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The Top 5 Trends In Customer Success Compensation Heading Into 2023

As CS leaders and executives make plans for 2023, here are the top five trends in customer success compensation.
Stefan Palios
December 13, 2022

Studies plainly show that compensation is not the only reason someone might choose to stay or leave a position, but it’s typically one of the most important factors. Similarly, compensation alone won’t determine if someone is laid off in tough economic times, but expensive employees might be at a higher risk of being let go.

As CS leaders and executives make plans for 2023—and as CS professionals look around at the landscape—here are the top five trends in customer success compensation.

PS—Want all the data? Read the NEW 2022-2023 Catalyst State of Customer Success Compensation report.

1. The average raise is shrinking

When it comes to how much of a raise someone received, the general trend is that the average raise went down: of those who got them, fewer people received raises of 15% or more, with more people receiving raises between 5-15% compared to 2021. 

But a shrinking percentage may not be cause for too much alarm. In 2021, raises in CS were significant. As a result, this data could be a return to normalcy after a pandemic spike. Or, even if percentages are going down, they are applied to larger bases because of larger 2021 raises, suggesting CS professionals are still getting relatively large raises in absolute terms.

2. Compensation is evaluated more frequently

When it comes to compensation review timelines, the trend suggests that it’s becoming more frequent. While reviews every six months are still a minority group (10.4%), that’s up from 7.9% in 2021. Further, reviews every 6-12 months are more frequent (37.1% in 2022 versus 34.2% in 2021).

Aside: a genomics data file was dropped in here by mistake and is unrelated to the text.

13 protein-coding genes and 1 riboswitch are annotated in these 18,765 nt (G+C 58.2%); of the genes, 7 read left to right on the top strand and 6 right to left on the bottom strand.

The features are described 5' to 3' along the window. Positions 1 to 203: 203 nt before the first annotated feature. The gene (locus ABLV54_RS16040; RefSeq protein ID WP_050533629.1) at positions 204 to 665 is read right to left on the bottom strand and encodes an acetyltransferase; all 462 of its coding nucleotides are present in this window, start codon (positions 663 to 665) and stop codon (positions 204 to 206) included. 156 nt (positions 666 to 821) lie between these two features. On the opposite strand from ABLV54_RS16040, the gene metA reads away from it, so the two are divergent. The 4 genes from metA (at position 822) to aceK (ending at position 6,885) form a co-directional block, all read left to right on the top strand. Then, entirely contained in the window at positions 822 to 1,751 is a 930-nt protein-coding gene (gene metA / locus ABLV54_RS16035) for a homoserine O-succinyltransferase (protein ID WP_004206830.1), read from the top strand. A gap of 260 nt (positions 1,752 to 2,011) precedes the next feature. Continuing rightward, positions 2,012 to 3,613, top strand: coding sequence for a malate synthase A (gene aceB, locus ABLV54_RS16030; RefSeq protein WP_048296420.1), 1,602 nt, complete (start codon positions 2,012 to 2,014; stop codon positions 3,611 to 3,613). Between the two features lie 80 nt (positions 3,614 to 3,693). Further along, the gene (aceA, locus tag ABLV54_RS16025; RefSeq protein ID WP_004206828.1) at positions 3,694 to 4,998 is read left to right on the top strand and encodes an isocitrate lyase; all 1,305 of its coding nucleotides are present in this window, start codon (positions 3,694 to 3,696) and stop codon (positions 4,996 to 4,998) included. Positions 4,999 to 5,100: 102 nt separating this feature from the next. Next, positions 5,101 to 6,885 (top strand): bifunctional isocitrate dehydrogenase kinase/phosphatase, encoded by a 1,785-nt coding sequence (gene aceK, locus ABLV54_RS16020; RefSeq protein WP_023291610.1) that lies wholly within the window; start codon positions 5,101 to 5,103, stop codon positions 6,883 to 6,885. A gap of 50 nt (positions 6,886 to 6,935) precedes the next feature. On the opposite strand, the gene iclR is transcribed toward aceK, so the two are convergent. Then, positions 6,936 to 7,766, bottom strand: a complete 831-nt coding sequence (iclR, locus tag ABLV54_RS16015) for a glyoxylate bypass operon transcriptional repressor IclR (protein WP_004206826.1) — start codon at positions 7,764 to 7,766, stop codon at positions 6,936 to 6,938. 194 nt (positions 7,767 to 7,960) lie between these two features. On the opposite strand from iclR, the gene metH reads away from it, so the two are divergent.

A possibly troubling data point is that 7.7% of respondents say there is no formal compensation review—they get nothing if they don’t bring it up. This is down from 9.9% in 2021, but still a significant number of people. Finally, a further 7.7% in 2022 report never getting compensation reviews, up from 6.9% the year before. 

3. Pay transparency is increasing

The broader trend of pay transparency seems to be increasing, which makes sense given that multiple US states have begun to mandate it. In 2021, only a quarter of respondents knew what their peers earned; in 2022, that number has nearly doubled to 42.5% of respondents. However, more than half (57.5%) still don’t know, suggesting pay transparency has a long way to go before it’s a majority movement. 

4. (Slightly) more people feel paid fairly

A big part of pay transparency is that it can inform feelings of whether you are being paid fairly. If you look at your colleagues and they are all earning more, for example, you might feel your compensation isn’t fair. But if you see multiple data points and realize you’re in the middle, you might feel differently. 

When we asked respondents about feelings of pay fairness, there was a slight uptick in the number of people agreeing that they felt fairly compensated (38.2% compared to 36.5% in 2021). 

5. Employees are sticking around, but open to conversations

As of right now, employees aren’t running for the door en masse. However, that doesn’t mean things haven’t changed slightly. First, more respondents in 2022 (35.8%) said they aren’t actively looking for new work but they are open to conversations than they did in 2021 (33.7%). Additionally, fewer people this year (29%) say they have no plans to leave their current job compared to last year (33.2%). And finally, over one-third (35.2%) are either actively looking or plan to start looking at some point within the next year, up slightly from 2021 (33.2%).

Employees might be looking and companies might be making plans, but the overall threat of a recession does not—yet—seem to have a large impact on customer success. That said, nothing is certain.

More compensation data awaits

The trends here were just a small sample of the full data available in the 2022-2023 Catalyst State of Customer Success Compensation report.

The full report includes: 

  • Pay levels and compensation structures for all seniorities in customer success.
  • Insight into the gender pay gap in customer success compensation.
  • How individuals and employees are preparing for a possible recession.

Read the whole Report HERE.

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